The job became quieter when driver-only operated trains (DOO) which use cameras along the length of the train were introduced, reducing the need for dispatchers. Then Trudy’s experience was used to train others across the network. In July 2020, she was appointed station manager for the Catford Loop, just in time for the opening of the new £80 million Denmark Hill station entrance. Luckily, the money had been allocated before COVID hit the railways’ income.

Now the railways are being renationalised under Great British Railways. Since Denmark Hill was built by architect Charles Henry Driver in the 1860s, it has been privatised and renationalised twice and almost demolished in the 1980s before the Camberwell Society intervened and persuaded British Rail to preserve it.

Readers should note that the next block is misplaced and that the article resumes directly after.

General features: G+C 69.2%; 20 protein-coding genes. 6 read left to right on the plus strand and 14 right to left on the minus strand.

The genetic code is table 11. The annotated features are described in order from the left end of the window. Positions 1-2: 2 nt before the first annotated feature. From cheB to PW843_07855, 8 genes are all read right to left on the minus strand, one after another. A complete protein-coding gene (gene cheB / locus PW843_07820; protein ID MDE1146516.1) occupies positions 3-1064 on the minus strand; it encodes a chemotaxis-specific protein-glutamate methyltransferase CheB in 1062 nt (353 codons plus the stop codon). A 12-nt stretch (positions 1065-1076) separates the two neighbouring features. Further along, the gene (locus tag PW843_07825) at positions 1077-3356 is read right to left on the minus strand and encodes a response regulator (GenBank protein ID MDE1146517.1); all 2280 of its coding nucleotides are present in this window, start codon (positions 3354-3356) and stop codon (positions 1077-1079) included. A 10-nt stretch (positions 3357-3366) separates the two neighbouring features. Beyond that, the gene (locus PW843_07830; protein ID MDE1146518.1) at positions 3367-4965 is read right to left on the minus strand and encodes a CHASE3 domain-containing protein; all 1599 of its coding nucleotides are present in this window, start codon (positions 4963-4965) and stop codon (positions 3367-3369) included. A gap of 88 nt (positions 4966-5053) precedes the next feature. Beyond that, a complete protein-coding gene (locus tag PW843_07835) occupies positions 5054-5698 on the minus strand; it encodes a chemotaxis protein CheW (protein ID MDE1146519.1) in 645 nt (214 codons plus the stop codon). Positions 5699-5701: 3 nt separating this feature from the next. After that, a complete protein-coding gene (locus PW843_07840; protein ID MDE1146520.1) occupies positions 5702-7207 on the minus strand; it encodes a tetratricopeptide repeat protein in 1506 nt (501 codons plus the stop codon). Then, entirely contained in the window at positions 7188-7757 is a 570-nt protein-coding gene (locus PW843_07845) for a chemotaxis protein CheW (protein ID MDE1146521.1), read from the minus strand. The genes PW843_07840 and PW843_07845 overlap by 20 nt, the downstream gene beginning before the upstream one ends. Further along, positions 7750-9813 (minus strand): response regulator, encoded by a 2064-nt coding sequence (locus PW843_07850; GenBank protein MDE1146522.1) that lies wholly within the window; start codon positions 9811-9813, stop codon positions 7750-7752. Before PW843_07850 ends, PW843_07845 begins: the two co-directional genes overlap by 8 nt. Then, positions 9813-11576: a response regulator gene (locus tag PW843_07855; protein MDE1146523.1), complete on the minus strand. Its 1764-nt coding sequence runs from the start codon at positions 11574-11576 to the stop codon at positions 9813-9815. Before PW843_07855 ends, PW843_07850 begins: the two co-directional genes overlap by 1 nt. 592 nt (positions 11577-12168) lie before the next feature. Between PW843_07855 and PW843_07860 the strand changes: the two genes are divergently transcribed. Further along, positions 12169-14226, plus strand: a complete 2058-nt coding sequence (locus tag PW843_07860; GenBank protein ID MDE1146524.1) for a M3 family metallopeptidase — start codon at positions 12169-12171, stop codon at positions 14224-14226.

What difference will government control make? Decisions will be slower, but as Denmark Hill continues to be busy (passenger numbers doubled between 2014 and 2019) the station will thrive. Trudy hopes that the new free cycle bay on Windsor Walk will be used (just scan the QR code to get your free access card). She is keen to bring back to life neglected areas, “just like Nick and Tony from the Camberwell Society have transformed what was a horrid area with their planting and installations”. After eighteen months as our station manager, Trudy says, “I like it here. It is always busy. If you want to see all of life, the worst and the best of people, join the railway!”

Democracy is Upon Us - The Local Elections - Hustings